Currently, there aren’t exact details on the number of beekeepers and hives in Vermont, although Steve Parise estimates more than 1,000 hobby beekeepers and approximately 20 commercial beekeepers (defined as beekeepers with more than 50 hives). The Vermont Beekeepers Association states that beekeepers in their organization have a combined 9,000 hives and are producing about 700,000 pounds of honey per year. Beginning in 2015, Vermont will be requiring a mandatory annual registration fee of $10 per apiary location in order to record key information roughly honeybees. Collecting detailed data on honeybees and their beekeepers may prompt action for improving environmental stewardship that impacts pollinator species.
While we have only estimates for honeybees, they indicate that honeybees and beekeepers in Vermont are holding steady. When it comes to our native bees, however, we have very few details and little understanding of our 270 bee species, except for bumblebee data collected by the Vermont Center for Ecostudies (VCE) in 2012 and 2013. The VCE survey data suggest that several bumblebee species are in serious decline, if not extinct from Vermont. This is similar to nationwide trends, as well. Bumblebees and other native bees face the same stressors that affect honeybees—pesticide exposure, diseases, parasites, and loss of adequate forage—but there are no beekeepers taking care of them. In addition, native bees have to compete with large numbers of honeybees. Beekeepers may be putting extra stress on native bees when they increase their number of honeybee hives without considering the quality and quantity of the nearby foraging area throughout the entire foraging season.
A key stressor for native and honeybees is insecticides. These chemicals are designed to kill insects, so it’s not surprising that they negatively impact bees. Sublethal effects on beneficial insects such as pollinators are rarely adequately studied before pesticides are put on the market and widely used. One class of insecticides called neonicotinoids, or neonics for short, is of particular importance because of its pervasiveness, its systemic characteristics within the plant (meaning it gets into pollen and nectar even if not directly applied onto the flowers), and its toxicity to bees. While neonics were only introduced into the market in the 1990s, they now make up more than 25 percent of the insecticide market worldwide. Recently, several European countries have put restrictions on their use because of the impact on bees and other pollinators. In June 2013, more than 50,000 bumblebees died in Oregon because a landscaping company sprayed blooming linden trees with a neonic-based pesticide. Eugene, Oregon subsequently banned the use of neonics in their city. In 2014, the Vermont Law School became the first higher-education campus in the nation to ban neonicotinoid pesticides on their campus because of their impact on bee populations.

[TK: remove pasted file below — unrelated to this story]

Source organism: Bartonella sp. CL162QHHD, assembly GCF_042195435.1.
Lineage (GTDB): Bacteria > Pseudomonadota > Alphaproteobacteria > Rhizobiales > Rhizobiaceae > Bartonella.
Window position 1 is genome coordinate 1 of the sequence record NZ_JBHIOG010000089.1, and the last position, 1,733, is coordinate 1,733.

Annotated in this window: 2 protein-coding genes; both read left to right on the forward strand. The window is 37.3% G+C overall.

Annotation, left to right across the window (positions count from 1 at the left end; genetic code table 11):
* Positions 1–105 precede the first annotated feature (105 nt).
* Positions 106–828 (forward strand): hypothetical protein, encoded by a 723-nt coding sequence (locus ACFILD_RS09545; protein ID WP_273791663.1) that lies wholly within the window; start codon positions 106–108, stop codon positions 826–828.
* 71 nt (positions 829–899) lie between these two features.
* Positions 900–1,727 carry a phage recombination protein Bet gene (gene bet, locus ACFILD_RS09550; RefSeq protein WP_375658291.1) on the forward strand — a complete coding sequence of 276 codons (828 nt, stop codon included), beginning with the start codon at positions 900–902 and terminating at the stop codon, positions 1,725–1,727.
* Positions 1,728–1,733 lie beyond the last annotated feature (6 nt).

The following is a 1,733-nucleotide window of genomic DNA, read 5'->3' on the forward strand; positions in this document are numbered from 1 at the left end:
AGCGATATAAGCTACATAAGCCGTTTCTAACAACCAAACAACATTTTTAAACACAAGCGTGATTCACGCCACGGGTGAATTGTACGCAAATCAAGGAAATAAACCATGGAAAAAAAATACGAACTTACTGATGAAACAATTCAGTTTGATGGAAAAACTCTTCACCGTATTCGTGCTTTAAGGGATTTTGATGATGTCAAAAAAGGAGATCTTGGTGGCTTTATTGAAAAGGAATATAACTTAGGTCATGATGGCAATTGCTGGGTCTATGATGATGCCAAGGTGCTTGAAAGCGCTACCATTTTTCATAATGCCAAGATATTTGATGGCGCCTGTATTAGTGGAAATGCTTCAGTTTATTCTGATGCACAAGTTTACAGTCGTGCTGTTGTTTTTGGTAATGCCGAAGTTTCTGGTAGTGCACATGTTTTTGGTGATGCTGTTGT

The Vermont Agency of Agriculture tracks pesticide use by commercial users in the state but does not keep track of homeowner use or the amount of insecticide-treated corn and soybean seed planted in the state. Virtually all of the conventional corn and soybeans grown in Vermont start from seed treated with neonics. The dust from these seeds during planting often lands on nearby bee forage. There, it gets mixed in with the pollen the bees bring back to their hives. Since pollen is part of the food fed to bee larvae, this can have serious consequences for the health of the hive. Homeowners, too, are using neonics whenever they buy typical insecticides for their gardens, or weed and feed products for their lawns. The neonicotinoids kill grubs, but since they are systemic pesticides they get into the entire plant, so any dandelions and clover in the lawn produce bee-toxic nectar and pollen.
The fate of bees is intimately tied up with our own fate, not just because of the pollination services they provide but because of their overall impact on ecosystem health. By improving conditions so that our pollinators thrive, we are taking better care of the earth, and ultimately, ourselves.
What you can do to help the bees
- Don’t use pesticides and don’t buy products from those who use pesticides.
- Keep wild areas on your property, not only for the foraging flowers they provide but for the bee nesting and overwintering sites they offer.
- If you must mow, mow fields and pastures in late October, after the foraging season is over.
- Plant “bee friendly’”plants, shrubs, and trees. The Xerces Society provides pollinator plant lists.
- Incorporate bee-nesting boxes and overwintering sites on your property.
- Educate yourself and others about the importance of native bees and honeybees in our ecosystem and food systems.
- Support local and worldwide conservation groups, such as the Vermont Center for Ecostudies and the Xerces Society.
- Buy honey from local and natural beekeepers.
- Enjoy the wonder of the natural world in all its diversity and interconnectedness.